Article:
Chevrolet 4.8L (293 cu in) LR4 firing order — what is it?
A closer look at the intricacies of another Chevrolet 4.8L firing order.
If you own a Chevy truck with a base 4.8-liter V8 engine, you are probably familiar with how reliable this engine can be. However, sometimes you’ll need to figure out the Chevrolet 4.8L (293 cu in) LR4 firing order to track down the cause of a misfire, and as much as it’s rare with this engine, it still happens.
So, our team has a plan to help you out and we’ll do it through this guide on the engine’s firing sequence, as well as its cylinder layout and other important stuff. So, let’s get straight into it.
Chevrolet 4.8L firing order
Let’s get straight to the point – the Chevrolet 4.8L firing order is 1-8-7-2-6-5-4-3, which is pretty much a standard firing order for V8 engines in this period. Most of Chevy’s small block V8s at that time had this firing pattern, so it’s no wonder that this one does so as well.
However, the unique thing about this V8 is that it has a specific cylinder layout, like a few other Chevy V8s that aren’t like those from other manufacturers. So, let’s take a look into the cylinder pattern as well to make sense of the firing order.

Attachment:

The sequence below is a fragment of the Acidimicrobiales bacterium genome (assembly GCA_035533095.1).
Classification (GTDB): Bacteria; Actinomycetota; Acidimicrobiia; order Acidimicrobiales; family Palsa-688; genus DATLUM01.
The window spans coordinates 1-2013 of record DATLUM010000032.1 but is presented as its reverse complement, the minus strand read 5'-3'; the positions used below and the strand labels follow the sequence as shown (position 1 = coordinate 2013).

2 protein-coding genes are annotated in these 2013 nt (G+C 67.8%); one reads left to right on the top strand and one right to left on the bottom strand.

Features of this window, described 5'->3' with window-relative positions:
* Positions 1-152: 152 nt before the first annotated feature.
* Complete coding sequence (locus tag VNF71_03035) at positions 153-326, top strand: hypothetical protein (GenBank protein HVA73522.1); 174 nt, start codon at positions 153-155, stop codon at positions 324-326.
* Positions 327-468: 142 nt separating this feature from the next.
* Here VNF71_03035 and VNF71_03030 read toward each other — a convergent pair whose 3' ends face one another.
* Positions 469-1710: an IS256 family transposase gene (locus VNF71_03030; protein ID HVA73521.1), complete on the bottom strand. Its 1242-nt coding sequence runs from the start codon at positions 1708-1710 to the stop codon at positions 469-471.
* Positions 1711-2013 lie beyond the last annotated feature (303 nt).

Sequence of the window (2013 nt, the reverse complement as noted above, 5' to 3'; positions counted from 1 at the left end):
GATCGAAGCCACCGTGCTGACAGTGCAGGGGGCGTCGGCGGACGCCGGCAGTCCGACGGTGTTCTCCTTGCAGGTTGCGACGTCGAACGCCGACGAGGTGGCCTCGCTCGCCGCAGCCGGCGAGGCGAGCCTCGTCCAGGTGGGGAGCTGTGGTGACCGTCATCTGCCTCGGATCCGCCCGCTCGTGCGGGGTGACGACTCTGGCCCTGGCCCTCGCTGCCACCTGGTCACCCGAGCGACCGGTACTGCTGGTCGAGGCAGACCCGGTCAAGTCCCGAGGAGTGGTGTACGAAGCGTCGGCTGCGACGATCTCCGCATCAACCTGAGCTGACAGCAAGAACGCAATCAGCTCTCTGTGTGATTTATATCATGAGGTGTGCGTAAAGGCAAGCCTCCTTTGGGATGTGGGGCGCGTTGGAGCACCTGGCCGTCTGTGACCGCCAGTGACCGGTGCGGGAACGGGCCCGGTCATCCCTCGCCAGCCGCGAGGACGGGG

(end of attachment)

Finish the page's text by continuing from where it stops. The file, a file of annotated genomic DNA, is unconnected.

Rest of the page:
Chevrolet 4.8L cylinder diagram
The cylinder layout for Chevy’s 4.8-liter V8 is a bit different than you’ll find in Ford’s V8s and other competitor models. For this engine in particular, you’ll see the even cylinder bank with cylinders 2, 4, 6, and 8, and an odd cylinder bank with cylinders 1, 3, 5, and 7.
The left-side bank hosts the even cylinder numbers, and the right one does the same for the opposite. So, you can track the spark plug wire connections for each cylinder according to the firing order which makes it easier to determine any issues with ignition coils or distributor connections.
Chevrolet 4.8L vehicle applications
This engine was pretty popular as a base V8 option for many of Chevy’s mid-size to large trucks and commercial vehicles. It was mainly offered from 1999 to 2012, so here’s a full list of models that came with it:
- Chevy Silverado
- Chevy Express
- Chevy Tahoe
Along with Chevy models, this engine was also a popular option for the GMC Yukon, GMC Savana, and GMC Sierra.
So, now you know the exact pattern in which the cylinders of the 4.8-liter V8 by Chevy fire, and that will hopefully make your job diagnosing and fixing misfires much easier.
Make sure to also consider the differences in the firing pattern between this engine and Chevy’s big block V8s, just to ensure you’ve got it right.